How to pull custom data from Google Analytics to BigQuery

Last Updated: August 22, 2022

What is custom schema and why do you need one?

When you send data from a GA3 (Universal Analytics) property to BigQuery, you use the default schema (i.e. structure) provided by Google. 

As a result, Google automatically created a set of tables in the pre-built dataset.

You do not get the option of creating the data tables you want or setting the fields you want to see in the data table(s).

If you want to see your data tables with only the fields you want, then you need to create and use your own schema (also called Custom Schema).

The custom schema that you create depends on the data source being used.

For example,

If you are using GA3 (Universal Analytics) as a data source, then you define a schema by selecting the dimensions and metrics you want to see in your data table. 

Then you add one or more queries to it.

The GA3 data that you send to BigQuery via custom schema is called the custom GA3 data.

Overview of pulling custom data from Google Analytics to BigQuery

Following is the 10,000 foot view of sending custom GA3 data to BigQuery:

#1 You would first need to create a BigQuery project and the corresponding dataset where you are going to store GA3 data in BigQuery. You can also use an existing project and/or dataset if you want.

#2 Figure out the overall layout and format of how your data table should look in BigQuery.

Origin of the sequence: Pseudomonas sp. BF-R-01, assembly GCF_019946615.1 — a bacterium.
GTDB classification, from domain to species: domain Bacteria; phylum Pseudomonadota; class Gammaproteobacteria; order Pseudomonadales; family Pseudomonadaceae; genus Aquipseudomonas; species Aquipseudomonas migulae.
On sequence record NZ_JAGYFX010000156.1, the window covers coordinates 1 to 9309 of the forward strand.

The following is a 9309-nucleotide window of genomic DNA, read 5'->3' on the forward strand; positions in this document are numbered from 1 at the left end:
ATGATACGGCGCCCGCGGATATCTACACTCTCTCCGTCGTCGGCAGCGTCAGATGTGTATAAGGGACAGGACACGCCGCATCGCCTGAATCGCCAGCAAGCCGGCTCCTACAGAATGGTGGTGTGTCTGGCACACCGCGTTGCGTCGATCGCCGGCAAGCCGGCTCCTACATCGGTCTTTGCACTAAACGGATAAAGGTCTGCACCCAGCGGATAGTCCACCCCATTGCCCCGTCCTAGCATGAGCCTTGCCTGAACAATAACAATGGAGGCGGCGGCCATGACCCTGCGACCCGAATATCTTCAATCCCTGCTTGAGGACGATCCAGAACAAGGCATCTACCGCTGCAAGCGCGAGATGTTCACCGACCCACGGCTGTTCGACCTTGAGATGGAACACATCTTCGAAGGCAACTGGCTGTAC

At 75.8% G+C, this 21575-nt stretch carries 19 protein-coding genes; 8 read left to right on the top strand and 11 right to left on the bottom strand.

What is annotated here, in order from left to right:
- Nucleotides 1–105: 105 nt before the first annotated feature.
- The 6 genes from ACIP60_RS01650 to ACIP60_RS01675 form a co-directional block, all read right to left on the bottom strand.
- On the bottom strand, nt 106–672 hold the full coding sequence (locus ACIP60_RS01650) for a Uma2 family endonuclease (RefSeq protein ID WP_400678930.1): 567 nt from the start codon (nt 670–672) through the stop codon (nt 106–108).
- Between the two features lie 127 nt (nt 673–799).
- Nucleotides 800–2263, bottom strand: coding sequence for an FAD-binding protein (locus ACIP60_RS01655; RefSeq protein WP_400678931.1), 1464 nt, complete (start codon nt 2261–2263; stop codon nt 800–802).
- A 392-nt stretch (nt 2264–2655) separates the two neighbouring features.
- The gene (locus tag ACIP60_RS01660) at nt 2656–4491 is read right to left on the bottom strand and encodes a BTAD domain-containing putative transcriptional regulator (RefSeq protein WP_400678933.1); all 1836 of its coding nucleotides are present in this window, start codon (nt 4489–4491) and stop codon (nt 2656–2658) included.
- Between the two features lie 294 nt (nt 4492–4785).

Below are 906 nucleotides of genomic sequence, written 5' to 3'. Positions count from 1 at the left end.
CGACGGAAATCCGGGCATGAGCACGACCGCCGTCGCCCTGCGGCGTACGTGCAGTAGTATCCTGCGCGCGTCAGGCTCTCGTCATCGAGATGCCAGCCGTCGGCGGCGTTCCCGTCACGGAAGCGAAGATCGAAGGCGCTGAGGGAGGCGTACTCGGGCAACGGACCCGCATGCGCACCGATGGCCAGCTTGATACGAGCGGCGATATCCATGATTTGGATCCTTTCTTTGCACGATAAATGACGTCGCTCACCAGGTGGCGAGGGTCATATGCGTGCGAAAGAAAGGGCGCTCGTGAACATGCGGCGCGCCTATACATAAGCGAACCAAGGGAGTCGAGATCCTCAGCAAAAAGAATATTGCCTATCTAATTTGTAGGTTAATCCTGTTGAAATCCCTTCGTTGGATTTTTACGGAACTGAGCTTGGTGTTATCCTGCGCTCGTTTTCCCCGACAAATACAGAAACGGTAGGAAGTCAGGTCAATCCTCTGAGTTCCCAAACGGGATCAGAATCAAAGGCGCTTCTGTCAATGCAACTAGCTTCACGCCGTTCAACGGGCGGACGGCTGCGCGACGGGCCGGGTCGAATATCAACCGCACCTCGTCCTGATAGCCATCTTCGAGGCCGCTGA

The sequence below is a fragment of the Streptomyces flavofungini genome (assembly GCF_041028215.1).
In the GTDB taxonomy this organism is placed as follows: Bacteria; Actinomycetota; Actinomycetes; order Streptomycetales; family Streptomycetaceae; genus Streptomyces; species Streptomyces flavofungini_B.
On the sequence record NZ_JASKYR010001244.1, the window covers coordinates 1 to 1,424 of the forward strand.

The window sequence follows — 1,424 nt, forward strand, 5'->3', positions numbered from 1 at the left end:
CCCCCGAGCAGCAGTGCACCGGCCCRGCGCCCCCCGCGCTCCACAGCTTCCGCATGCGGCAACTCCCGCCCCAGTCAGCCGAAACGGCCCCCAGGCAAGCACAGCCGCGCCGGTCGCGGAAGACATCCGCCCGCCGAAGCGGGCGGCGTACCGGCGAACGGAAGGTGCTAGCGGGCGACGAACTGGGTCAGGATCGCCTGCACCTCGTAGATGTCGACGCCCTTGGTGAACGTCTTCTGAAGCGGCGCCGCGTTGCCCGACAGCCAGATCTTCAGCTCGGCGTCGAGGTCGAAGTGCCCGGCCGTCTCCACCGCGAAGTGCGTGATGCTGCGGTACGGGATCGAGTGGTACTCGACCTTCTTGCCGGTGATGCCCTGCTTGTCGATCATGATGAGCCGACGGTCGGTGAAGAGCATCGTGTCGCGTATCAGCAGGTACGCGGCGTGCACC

#3 Based on your format, create a custom schema and query via a third-party solution (connector).

#4 Create, configure and save your data transfer in BigQuery. 

#5 Backfill GA3 data in BigQuery.

#6 Query the GA3 data you need in BigQuery.

#1 Creating a new BigQuery project and data set

Follow the steps below:

Step-1: Create a new BigQuery project and name it ‘Universal Analytics’:

universal analytics

If you are new to BigQuery, then check out this article on creating a new BigQuery project: How to create a new BigQuery project

Step-2: Click on the three dots menu next to your project ID (this ID could be different in your case):

three dots menu 1

Step-3: Click on ‘Create Dataset’:

create data set bigquery

You should now see an overlay on the right-hand side:

overlay bigquery

Step-4: Name your dataset. Let’s say UA_data_set:

data set id

Step-5: Select the data location nearest to you from the drop-down menu and then click on the ‘Create dataset’ button at the bottom:

create data set data location

We are going to use this new data set for storing data from GA3.

#2 Deciding the format of how your data table should look in BigQuery.

Before you create a custom schema, you will need to first decide the overall layout and format of what your data table should look like in the BigQuery.

It’s like creating a wireframe before you actually start designing a website. 

You can create this wireframe either in your head or on a piece of paper. You can also use an existing Google Analytics report as a wireframe.

Let’s extract Google Analytics data in the following format in BigQuery:

Google Analytics data in the following format in BigQuery

Here the screenshot of the GA report acts as a wireframe for us.

From the GA screenshot above, we can determine the following things about how our data table should look in BigQuery:

  1. Our data table should have one primary dimension called ‘Country’.
  2. Our data table should have the following three metrics: ‘Sessions’, “%New Sessions’ and ‘New users’.